Review of Biologics in Children With Rheumatic Diseases

Shabina Habibi; Athimalaipet V Ramanan


Int J Clin Rheumatol. 2012;7(1):81-93. 

In This Article


JIA is the most common idiopathic inflammatory arthritis of childhood, with prevalence rates ranging from 0.07 to 10 per 1000 children.[2,3] It is defined as arthritis that begins prior to 16 years of age, is of unknown etiology and persists for longer than 6 weeks. According to the International League Against Rheumatology (ILAR) classification, JIA is subdivided into seven distinct categories (Table 1).[4] For decades, the primary aim of management of JIA was control of pain and inflammation. However, with the increasing range of drugs available today, especially biologics, induction of complete remission is a logical goal. However, not all the biologics available are either US FDA or EMA approved, and most are currently used as off-label medications.

The general treatment goals of JIA include elimination of active disease and normalization of joint function, so as to preserve normal growth and development, and to prevent long-term joint damage and deformities. To assess improvement in clinical trials, an important requirement is a set of validated outcome measures. To this end, the 'core-set' criteria have been developed and validated for JIA. These six pediatric American College of Rheumatology (ACR-Pedi) criteria are shown in Box 1. An ACR-Pedi 30 response is defined as 30% improvement in three out of six criteria without worsening of >30% in more than one of the remaining criteria. ACR-Pedi 50 and 70 responses include 50 or 70% improvement, respectively, in at least three out of six criteria with worsening of 30% in no more than one criterion.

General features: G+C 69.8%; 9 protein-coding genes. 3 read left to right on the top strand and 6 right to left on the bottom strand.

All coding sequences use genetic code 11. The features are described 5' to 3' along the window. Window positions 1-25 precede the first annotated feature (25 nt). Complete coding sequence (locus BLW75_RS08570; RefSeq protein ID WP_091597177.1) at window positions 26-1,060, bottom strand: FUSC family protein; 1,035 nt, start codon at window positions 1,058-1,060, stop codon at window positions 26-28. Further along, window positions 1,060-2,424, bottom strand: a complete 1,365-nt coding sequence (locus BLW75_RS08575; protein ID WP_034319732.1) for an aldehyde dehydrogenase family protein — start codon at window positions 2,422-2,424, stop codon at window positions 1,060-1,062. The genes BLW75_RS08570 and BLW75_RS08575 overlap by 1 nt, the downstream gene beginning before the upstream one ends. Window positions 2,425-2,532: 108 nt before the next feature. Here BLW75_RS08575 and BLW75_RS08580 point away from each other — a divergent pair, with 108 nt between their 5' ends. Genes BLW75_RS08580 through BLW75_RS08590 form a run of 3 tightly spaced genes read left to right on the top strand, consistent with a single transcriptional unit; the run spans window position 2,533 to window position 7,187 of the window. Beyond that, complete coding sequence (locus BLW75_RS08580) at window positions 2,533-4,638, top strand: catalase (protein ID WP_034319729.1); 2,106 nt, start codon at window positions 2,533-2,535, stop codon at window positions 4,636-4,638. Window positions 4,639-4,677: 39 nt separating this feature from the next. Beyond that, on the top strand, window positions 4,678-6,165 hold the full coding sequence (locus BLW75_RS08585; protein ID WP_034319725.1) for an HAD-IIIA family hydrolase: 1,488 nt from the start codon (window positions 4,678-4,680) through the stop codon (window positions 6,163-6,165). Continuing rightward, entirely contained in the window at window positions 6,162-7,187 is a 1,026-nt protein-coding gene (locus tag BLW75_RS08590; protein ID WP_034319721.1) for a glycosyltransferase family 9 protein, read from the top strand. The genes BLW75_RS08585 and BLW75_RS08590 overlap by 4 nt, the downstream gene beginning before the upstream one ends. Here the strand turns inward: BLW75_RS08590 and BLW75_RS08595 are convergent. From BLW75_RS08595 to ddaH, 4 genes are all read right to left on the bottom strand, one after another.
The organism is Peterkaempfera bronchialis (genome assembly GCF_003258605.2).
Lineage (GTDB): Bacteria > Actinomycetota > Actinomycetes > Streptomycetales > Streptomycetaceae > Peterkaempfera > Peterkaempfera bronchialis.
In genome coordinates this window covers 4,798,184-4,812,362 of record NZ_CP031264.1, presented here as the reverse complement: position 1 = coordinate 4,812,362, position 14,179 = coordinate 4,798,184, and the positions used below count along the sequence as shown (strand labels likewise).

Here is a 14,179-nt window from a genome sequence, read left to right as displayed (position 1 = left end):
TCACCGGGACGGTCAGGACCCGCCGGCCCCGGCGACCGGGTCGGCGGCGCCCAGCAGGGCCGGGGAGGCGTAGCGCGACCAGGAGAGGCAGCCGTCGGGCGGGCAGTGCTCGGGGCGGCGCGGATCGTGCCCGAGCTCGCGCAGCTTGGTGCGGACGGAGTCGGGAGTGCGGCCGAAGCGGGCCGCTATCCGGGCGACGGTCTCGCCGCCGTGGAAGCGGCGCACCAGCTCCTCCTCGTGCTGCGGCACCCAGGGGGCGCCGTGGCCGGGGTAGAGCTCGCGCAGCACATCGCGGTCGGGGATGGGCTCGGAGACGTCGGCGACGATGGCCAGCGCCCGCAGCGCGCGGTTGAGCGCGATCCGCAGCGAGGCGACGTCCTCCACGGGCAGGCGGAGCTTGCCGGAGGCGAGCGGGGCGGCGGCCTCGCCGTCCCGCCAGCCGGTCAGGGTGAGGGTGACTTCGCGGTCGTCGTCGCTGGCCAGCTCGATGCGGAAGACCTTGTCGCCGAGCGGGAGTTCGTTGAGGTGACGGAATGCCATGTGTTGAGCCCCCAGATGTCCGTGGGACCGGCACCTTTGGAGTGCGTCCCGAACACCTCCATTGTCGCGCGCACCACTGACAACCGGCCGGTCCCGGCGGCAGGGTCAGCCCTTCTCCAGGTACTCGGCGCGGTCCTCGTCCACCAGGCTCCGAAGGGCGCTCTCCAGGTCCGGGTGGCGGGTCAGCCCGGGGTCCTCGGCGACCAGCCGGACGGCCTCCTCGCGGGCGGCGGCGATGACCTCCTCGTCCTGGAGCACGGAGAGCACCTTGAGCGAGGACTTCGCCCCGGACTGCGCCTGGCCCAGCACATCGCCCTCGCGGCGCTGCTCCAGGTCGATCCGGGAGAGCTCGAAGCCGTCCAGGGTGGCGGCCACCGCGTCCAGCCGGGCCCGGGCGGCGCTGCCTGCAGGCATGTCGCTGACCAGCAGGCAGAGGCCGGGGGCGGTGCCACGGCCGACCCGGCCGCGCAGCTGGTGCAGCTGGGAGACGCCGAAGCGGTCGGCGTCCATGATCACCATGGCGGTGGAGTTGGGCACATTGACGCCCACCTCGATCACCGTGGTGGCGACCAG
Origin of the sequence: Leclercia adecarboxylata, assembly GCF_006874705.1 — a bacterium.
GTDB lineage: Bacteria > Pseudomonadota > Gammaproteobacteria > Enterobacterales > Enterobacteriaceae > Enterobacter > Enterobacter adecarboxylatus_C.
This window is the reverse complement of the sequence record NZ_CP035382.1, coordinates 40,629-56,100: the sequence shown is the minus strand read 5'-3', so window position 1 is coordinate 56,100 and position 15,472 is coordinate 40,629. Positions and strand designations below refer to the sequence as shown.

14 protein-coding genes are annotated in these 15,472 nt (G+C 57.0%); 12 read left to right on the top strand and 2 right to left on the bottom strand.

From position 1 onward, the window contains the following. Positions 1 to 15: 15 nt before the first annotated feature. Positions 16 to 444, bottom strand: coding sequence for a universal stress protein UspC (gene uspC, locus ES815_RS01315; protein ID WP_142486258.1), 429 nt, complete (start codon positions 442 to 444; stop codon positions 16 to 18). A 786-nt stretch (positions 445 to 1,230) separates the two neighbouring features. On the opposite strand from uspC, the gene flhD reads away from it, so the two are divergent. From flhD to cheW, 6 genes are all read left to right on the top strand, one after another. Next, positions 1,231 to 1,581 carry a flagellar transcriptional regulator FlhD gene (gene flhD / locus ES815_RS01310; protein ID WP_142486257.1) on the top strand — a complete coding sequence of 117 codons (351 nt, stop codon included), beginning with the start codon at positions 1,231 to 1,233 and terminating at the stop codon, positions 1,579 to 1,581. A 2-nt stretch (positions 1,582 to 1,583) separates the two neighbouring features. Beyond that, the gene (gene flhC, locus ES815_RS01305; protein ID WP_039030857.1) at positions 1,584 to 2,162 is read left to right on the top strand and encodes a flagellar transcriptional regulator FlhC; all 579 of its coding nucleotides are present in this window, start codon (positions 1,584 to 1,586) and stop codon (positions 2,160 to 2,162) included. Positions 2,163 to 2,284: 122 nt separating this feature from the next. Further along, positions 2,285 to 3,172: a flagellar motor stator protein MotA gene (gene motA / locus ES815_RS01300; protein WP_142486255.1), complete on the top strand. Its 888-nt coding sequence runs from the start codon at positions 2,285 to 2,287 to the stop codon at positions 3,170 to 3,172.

Comments on Medscape are moderated and should be professional in tone and on topic. You must declare any conflicts of interest related to your comments and responses. Please see our Commenting Guide for further information. We reserve the right to remove posts at our sole discretion.
Post as: